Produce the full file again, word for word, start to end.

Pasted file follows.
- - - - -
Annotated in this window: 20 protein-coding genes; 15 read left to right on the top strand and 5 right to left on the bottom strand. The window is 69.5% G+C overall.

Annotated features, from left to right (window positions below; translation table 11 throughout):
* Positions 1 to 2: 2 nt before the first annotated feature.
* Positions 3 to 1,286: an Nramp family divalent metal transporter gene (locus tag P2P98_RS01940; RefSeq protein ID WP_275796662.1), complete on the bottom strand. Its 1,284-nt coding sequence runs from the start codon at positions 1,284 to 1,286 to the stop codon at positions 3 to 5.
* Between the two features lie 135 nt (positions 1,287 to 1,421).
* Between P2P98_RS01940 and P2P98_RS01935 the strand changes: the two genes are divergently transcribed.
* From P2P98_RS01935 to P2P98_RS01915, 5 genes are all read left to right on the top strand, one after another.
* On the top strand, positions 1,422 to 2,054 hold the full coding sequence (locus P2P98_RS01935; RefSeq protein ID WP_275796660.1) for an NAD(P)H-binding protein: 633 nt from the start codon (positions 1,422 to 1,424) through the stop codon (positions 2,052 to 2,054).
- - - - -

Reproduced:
Annotated in this window: 20 protein-coding genes; 15 read left to right on the top strand and 5 right to left on the bottom strand. The window is 69.5% G+C overall.

Annotated features, from left to right (window positions below; translation table 11 throughout):
* Positions 1 to 2: 2 nt before the first annotated feature.
* Positions 3 to 1,286: an Nramp family divalent metal transporter gene (locus tag P2P98_RS01940; RefSeq protein ID WP_275796662.1), complete on the bottom strand. Its 1,284-nt coding sequence runs from the start codon at positions 1,284 to 1,286 to the stop codon at positions 3 to 5.
* Between the two features lie 135 nt (positions 1,287 to 1,421).
* Between P2P98_RS01940 and P2P98_RS01935 the strand changes: the two genes are divergently transcribed.
* From P2P98_RS01935 to P2P98_RS01915, 5 genes are all read left to right on the top strand, one after another.
* On the top strand, positions 1,422 to 2,054 hold the full coding sequence (locus P2P98_RS01935; RefSeq protein ID WP_275796660.1) for an NAD(P)H-binding protein: 633 nt from the start codon (positions 1,422 to 1,424) through the stop codon (positions 2,052 to 2,054).